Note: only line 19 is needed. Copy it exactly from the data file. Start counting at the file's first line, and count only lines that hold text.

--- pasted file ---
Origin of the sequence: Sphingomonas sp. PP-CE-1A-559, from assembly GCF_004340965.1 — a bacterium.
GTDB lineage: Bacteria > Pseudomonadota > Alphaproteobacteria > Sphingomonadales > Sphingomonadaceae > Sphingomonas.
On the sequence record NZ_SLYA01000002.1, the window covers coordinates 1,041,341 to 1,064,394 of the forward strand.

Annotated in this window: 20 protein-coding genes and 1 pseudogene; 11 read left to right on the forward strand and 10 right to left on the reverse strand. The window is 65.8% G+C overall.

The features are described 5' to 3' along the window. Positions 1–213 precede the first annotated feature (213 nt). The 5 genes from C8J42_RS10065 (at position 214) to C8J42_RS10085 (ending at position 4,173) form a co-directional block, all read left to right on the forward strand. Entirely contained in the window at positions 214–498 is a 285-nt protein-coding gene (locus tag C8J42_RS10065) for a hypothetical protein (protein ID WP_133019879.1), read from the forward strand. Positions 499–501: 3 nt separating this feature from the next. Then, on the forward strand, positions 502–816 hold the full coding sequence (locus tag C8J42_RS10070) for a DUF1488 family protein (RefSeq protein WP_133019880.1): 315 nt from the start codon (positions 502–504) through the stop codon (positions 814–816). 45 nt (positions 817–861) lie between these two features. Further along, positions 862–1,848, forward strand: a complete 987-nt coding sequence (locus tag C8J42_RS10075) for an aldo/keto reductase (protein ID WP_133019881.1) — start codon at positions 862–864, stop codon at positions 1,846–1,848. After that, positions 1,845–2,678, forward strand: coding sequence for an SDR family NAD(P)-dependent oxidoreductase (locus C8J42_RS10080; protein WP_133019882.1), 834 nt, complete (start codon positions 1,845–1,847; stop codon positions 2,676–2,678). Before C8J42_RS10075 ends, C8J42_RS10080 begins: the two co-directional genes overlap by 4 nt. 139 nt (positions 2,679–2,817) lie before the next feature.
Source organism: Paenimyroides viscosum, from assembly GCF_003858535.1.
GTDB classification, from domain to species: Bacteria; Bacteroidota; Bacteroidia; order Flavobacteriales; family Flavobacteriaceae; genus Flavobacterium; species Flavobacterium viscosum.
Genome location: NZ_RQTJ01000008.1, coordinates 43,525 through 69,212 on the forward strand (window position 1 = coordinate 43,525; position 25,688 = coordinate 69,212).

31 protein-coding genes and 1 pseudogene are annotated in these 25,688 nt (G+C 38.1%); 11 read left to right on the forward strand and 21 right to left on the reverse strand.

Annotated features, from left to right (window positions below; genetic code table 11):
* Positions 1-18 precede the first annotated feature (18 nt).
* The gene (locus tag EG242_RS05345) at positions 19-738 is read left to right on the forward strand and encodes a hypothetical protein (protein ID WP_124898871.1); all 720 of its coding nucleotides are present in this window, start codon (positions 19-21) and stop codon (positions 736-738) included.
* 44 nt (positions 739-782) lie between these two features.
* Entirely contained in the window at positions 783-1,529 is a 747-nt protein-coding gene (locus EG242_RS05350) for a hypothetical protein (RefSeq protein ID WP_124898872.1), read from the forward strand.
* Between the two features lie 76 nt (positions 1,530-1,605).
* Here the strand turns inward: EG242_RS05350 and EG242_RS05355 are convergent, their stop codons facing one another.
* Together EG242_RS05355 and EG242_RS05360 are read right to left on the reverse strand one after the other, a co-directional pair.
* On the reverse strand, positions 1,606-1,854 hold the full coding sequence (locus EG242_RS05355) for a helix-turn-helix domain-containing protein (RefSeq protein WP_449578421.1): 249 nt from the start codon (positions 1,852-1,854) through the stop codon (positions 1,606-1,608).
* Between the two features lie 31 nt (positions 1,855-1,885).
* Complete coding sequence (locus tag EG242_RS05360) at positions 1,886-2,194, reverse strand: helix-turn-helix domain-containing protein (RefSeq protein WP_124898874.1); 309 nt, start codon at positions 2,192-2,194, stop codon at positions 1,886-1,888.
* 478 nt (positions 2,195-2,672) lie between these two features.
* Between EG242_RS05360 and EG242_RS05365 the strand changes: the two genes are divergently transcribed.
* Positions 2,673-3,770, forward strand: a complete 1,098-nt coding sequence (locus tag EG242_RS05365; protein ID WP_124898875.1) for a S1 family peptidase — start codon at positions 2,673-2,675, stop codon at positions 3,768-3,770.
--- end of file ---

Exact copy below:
* Between the two features lie 31 nt (positions 1,855-1,885).